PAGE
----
I'm reading Mechanics of Robotic Manipulation by Matthew T Mason and I stumbled upon the concept of kinematic constraints. The book mentioned about two types of constraints: holonomic and nonholonomic constraints

Following is one example of a holonomic constraint mentioned in the book:

holonomic constraint

A rectangular block sliding in a channel with free variations in the coordinates x,y,and theta. The channel imposes a constraint so that the rectangle's y value is fixed. The holonomic constraint is described below:

holonomic constraint equation

While the following is an example of a nonholonomic constraint mentioned:


Suppose that we add a wheel to the block, so it behaves like a unicycle or an ice skate. At any given point in time, the block can move forward and backward, it can rotate about the wheel center, but it cannot move sideways. The nonholonomic constraint equation is described below as:

nonholonomic equation

The author also wrote that:

".. it is evident that each independent holonomic constraint reduces the degrees of freedom of the system by one, but a nonholonomic constraint does not."

All of the explanations so far seem to contradict my understanding of the physical meaning of robotic holonomic movement:

  1. I've always thought that a holonomic robot means that it can move in all directions and hence the total number of controllable degrees of freedom is equal to the total degrees of freedom. But how is that possible when every holonomic constraint reduces the degree of freedom of the system?
  2. And how come doesn't a nonholonomic constraint reduce the degree of freedom of the system? Isn't the unicycle constraining the block from moving sideways? Why is the degree of freedom of the system not considered as reduced then?

I hope someone can help to clarify my understanding.


2 Answers 2


You can look at degrees of freedom as if they were the number of variables that you need to use to describe your system. So, for a robot moving in a 2D plane, its state would be represented by: $$ s=\begin{bmatrix} x \\ y \\ \theta \\ \end{bmatrix} $$

For a robot moving in a 2D plane to be holonomic, it must have the ability to change any state variable at any given time, no matter the value that the other variables have at the moment.

So, for instance, this means that in order to be holonomic, the robot must be able to change its $Y$ variable to any value it wants without altering $X$ and $\theta$. In the example you give for a non-holonomic constraint, while it is possible for the robot to reach any $X$, $Y$ and $\theta$ values, it has a limit on the number of paths that it must take (one such impossible path would be to move sideways!).

Generally speaking, in order to be holonomic, the number of degrees of fredoom must be the same as the number of differentiable degrees of freedom: $$DOF=DDOF$$

DOFs define the possibility of reaching various configurations, e.g. position ($X$ and $Y$) and orientation ($\theta$)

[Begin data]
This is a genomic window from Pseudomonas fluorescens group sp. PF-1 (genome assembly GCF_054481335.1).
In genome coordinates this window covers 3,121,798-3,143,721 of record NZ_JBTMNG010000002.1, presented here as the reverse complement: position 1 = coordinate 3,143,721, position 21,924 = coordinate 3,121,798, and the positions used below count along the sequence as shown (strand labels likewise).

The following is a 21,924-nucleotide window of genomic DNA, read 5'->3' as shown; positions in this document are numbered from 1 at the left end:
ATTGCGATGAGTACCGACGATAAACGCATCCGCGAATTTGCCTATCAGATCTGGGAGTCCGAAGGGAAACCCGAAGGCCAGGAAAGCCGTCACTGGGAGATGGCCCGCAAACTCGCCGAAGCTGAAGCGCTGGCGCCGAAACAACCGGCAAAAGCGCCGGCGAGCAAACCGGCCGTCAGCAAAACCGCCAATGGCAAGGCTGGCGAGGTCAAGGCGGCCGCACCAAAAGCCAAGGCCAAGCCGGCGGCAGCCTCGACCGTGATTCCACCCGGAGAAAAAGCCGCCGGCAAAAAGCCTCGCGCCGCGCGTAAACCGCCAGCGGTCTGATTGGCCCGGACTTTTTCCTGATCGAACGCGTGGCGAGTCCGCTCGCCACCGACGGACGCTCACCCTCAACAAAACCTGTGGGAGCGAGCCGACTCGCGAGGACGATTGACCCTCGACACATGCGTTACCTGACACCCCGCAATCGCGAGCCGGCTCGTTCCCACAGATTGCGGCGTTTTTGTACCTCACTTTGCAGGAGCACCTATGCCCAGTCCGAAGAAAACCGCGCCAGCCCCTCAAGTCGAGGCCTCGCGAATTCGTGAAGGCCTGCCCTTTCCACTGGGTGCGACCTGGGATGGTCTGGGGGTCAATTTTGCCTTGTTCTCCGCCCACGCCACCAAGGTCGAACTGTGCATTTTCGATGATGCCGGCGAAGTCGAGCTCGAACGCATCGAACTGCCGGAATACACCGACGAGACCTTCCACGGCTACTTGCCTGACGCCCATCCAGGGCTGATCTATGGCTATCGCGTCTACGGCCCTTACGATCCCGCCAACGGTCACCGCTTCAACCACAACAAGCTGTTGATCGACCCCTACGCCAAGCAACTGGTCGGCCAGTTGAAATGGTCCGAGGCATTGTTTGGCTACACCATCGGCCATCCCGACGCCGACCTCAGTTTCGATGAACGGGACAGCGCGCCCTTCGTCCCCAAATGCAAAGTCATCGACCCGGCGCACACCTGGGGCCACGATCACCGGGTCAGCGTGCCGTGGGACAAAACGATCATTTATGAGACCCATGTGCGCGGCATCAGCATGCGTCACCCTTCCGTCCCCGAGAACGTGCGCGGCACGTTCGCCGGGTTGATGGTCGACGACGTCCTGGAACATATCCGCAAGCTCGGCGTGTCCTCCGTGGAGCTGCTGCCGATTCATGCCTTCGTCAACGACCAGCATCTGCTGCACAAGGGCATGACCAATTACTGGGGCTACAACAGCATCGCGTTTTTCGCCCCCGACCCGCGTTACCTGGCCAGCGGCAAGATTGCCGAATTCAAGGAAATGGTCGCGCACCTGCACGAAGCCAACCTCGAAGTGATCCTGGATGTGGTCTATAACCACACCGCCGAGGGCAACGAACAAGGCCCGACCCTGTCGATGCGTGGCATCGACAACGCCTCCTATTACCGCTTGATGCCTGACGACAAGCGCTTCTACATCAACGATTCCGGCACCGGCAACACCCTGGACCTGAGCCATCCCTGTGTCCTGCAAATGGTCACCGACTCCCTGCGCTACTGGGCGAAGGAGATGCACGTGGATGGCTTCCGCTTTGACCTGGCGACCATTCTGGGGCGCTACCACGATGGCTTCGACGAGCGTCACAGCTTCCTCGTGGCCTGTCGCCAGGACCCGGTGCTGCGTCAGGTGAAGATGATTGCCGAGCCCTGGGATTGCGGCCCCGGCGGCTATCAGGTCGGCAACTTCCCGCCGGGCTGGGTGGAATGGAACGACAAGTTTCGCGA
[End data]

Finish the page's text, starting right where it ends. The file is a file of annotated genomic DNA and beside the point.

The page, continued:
DDOFs define the number of independently admissible velocities, e.g. linear velocity ($\dot{X}$ and $\dot{Y}$) and angular velocity ($\dot{\theta}$).

Holonomic restrictions limit the number of DOFs. For instance, your wheeled robot cannot fly, hence $Z$ (height) does not belong in the state.

Non-holonomic restrictions limit the ability to change the derivative of the state at will, hence they reduce the number of DDOFs. For instance, you cannot have your unicycle rotating (constant $\dot{\theta}$) while only moving in the $X$ direction.

Interestingly enough, a lighthouse is holonomic! enter image description here

Everything that is stationary is holonomic because it has 0 DOFs and 0 DDOFs!

So, in a nutshell:

1) DOFs = number of variables in the state

2) DDOFs = velocities that can be changed independently

3) Holonomic restrictions reduce DOFs

4) Non-holonomic restrictions reduce DDOFs

5) A robot is holonomic if, and only if, DOFs=DDOFs

  • $\begingroup$ Is it correct to assume that a reduction in DOF will also causes a reduction DDOF? e.g. if the object is restricted to move in the z axis, the DDOF for linear velocity on z axis will be restricted as well $\endgroup$
    – nasw_264
    Sep 10, 2017 at 17:15
  • $\begingroup$ In most cases that is very likely to happen, however there are some cases where that is not true: a bicycle has 3DOFs (X Y and theta) and only 1DDOF (angular velocity will affect both X and Y velocities). Now, block the front wheel so that it doesn't steer. You're left with only 1DOF (X) and only 1 DDOF (velocity in X). $\endgroup$
    – Chi
    Sep 11, 2017 at 0:17
  • $\begingroup$ BTW, if you want to get more in depth info about this topic, I'd recommend the book "Intoduction to Autonomous Mobile Robots" by Roland Siegwart. It's a little math heavy for my taste, but nonetheless a good book if you have the time to spare. Chapter 3 is the one you want, it teaches degrees of mobility, steerability, maneuverability, and other important concepts related to mobile robot kinematics $\endgroup$
    – Chi
    Sep 11, 2017 at 0:52

A holonomic constraint applies to the configuration variables, it is represented by an equation is some or all of the configuration variables.

A constraint that applies to the rate of change of the configuration variables, and that cannot be integrated to a constraint in the configuration variables, is therefore non-holonomiw. It is represented by an equation in some or all of the configuration velocities. For example, a car can have an arbitrary configuration (x,y,$\theta$) but at any configuration it is limited in the velocity $(\dot{x}, \dot{y}, \dot{\theta})$ it can achieve due to the rolling constraints on its wheels. Non-holonomy can be caused by under actuation or by rolling constraints.


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